Acclaimed independent filmmaker Josephine Decker (Butter on the Latch, Thou Wast Mild and Lovely) returns to UK cinemas with Madeline’s Madeline, a visionary study of the analogy between creativity and insanity.
Acting requires pulling oneself inside-out psychologically and blurring the lines between personal and imagined experiences. It’s something Madeline (Helena Howard), the young biracial lead of Decker’s latest opus, knows all about. She’s part of an experimental theatre troupe in New York meaning sometimes she’s a cat, rubbing herself up against her mother (Miranda July), or lying on her belly, flapping her limbs like a sea turtle.
To be honest, sometimes it’s hard to know when Madeline is being Madeline, especially since the medication she received from the psychiatric clinic ran out. But there’s one thing that’s certain about Madeline – she’s talented. So talented, in fact, that Evangeline (Molly Parker), the troop’s director, has chosen Madeline as her muse, basing her next production on the fractured relationship this troubled thesp has with her mother.
A display of dazzling and disorientating technique, this interior tale of a young girl’s mental disintegration is like falling through a hall of mirrors, with each performance reflecting and refracting a portion of Madeline’s personality as fantasy and reality become impossible to separate. Something’s clearly not right with Madeline, and members of the troop grow concerned about how ethical it is to make a play about her suffering. It’s here that questions about authorial ownership and appropriation arise, questions Evangeline is quick to dismiss; “It’s her story, it’s my story, it’s everybody in this room’s story!”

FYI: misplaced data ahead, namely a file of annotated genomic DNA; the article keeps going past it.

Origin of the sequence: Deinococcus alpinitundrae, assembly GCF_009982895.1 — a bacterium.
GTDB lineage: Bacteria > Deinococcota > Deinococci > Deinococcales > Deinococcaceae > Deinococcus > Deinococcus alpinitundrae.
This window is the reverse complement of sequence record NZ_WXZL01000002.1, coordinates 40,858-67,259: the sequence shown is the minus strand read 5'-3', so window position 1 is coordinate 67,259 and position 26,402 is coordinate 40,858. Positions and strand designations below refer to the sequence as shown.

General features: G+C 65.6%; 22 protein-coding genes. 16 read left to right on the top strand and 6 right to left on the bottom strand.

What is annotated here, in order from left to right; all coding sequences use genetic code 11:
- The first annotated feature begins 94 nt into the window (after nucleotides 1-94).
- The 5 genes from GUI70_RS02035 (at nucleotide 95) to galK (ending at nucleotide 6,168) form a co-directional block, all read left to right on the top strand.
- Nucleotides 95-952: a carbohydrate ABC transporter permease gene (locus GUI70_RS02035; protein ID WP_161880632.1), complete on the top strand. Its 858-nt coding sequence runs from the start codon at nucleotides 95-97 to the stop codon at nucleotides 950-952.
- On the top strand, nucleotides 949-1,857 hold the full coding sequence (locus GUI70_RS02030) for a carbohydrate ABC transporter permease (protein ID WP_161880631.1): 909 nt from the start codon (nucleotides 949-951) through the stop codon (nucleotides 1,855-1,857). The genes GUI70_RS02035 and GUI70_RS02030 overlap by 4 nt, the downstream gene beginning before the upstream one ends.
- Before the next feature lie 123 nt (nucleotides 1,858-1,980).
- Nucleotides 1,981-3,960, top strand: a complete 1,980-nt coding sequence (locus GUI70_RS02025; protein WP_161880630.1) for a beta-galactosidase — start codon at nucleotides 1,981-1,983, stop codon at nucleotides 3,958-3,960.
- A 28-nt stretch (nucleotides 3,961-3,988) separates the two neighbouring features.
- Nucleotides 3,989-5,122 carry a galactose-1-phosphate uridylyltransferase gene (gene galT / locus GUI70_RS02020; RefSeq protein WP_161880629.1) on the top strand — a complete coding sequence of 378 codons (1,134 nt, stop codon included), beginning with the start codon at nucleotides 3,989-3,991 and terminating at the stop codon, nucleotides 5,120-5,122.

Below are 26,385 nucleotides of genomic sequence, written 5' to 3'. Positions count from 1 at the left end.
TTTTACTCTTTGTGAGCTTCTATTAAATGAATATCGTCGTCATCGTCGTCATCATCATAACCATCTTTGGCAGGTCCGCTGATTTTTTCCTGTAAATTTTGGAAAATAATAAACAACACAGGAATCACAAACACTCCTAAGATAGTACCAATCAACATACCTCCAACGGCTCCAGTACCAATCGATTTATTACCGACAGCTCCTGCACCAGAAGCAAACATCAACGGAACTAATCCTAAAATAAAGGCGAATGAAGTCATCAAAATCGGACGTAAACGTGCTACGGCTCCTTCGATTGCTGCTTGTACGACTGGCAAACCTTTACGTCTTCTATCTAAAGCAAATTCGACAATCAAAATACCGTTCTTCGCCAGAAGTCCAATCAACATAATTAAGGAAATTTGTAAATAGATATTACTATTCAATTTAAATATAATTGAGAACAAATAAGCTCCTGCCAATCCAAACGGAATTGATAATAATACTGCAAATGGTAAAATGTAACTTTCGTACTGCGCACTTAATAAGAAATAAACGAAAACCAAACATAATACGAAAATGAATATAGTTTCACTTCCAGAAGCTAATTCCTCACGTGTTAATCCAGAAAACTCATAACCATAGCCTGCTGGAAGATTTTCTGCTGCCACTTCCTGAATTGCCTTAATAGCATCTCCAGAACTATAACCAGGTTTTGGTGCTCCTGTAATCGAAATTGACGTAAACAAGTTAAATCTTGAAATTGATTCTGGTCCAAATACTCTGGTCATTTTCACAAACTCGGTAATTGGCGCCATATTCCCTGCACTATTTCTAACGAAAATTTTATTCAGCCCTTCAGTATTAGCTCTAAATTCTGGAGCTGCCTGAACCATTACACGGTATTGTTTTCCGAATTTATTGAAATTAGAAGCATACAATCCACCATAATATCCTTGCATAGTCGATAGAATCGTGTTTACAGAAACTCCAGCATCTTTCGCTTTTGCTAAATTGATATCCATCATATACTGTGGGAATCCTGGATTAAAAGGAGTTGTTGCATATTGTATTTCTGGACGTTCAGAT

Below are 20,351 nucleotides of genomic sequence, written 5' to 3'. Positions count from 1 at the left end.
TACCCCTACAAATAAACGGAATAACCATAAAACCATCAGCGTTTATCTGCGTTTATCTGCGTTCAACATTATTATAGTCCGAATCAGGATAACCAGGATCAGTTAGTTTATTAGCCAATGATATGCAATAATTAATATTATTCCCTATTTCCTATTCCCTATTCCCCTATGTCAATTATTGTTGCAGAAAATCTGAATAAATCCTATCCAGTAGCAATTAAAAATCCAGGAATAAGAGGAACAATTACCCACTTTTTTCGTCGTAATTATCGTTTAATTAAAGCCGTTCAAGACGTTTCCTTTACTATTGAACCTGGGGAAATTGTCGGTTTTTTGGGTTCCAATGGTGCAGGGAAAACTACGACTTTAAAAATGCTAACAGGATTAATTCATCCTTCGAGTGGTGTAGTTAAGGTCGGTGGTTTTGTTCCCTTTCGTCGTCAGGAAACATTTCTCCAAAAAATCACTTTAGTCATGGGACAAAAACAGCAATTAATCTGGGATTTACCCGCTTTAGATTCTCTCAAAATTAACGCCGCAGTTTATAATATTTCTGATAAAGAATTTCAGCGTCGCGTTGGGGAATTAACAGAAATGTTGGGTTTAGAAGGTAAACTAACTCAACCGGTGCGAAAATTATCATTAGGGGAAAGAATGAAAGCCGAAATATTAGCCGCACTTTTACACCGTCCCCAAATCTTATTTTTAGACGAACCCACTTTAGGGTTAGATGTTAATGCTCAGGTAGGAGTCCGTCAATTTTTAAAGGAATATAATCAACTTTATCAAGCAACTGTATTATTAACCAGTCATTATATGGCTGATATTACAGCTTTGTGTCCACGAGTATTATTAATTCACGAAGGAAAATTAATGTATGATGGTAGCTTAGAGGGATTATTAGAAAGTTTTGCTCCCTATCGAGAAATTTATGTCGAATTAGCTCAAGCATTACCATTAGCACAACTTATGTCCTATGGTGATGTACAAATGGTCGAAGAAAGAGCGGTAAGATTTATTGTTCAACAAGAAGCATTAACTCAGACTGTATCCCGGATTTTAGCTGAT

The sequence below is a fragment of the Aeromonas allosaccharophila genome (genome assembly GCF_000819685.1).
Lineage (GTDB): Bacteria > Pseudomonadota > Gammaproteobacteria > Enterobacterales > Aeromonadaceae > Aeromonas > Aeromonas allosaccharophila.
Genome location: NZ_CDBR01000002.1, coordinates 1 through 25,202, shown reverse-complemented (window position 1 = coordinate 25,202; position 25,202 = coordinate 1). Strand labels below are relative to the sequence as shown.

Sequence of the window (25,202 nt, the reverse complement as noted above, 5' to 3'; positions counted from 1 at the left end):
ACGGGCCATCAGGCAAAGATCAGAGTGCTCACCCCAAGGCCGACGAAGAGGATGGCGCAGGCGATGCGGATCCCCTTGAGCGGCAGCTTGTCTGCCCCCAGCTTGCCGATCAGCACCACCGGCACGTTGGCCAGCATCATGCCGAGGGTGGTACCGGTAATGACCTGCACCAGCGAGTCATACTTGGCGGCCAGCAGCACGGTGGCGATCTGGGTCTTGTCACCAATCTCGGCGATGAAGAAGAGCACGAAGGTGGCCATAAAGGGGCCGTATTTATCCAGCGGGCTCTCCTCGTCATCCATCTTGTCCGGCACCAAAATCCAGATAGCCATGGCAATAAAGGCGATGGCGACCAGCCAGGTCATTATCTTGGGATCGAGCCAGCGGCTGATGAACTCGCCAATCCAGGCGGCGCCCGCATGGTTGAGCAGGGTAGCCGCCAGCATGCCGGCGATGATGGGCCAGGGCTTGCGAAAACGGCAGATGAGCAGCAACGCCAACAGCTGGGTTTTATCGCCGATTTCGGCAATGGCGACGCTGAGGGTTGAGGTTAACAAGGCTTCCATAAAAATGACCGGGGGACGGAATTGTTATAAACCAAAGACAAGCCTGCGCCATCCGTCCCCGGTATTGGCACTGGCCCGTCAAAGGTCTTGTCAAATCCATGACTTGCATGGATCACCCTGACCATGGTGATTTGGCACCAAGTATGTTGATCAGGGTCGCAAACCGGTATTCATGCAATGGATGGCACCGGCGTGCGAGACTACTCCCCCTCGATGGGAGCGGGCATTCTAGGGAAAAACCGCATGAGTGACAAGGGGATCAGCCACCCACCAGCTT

Decker has once again proved that she’s one of the most fascinating directors working in America. Combining the disturbing sensory delirium of her debut Butter on the Latch with the lyrical and wistful sensuality of Thou Wast Mild and Lovely, Madeline’s Madeline feels like a huge leap forward. However, it’s Howard who shines brightest. An electrifying ball of energy, she embodies Madeline’s fluctuating sense of self, with the camera highly attuned to her every emotion, be they real or imagined.
The first rule of improv is to agree to everything. Therefore, it comes as no surprise that the dynamic between Madeline and Evangeline breaks down when Madeline refuses to star in their production. But even here, when it feels like her dream is slipping away from her, there’s a dramatic transformation in Madeline: a shedding of a skin that sees the film’s experimental and deeply sensual approach escalates rapidly, challenging the audience to keep pace as the film hurtles towards its hallucinogenic curtain closer.
Patrick Gamble | @PatrickJGamble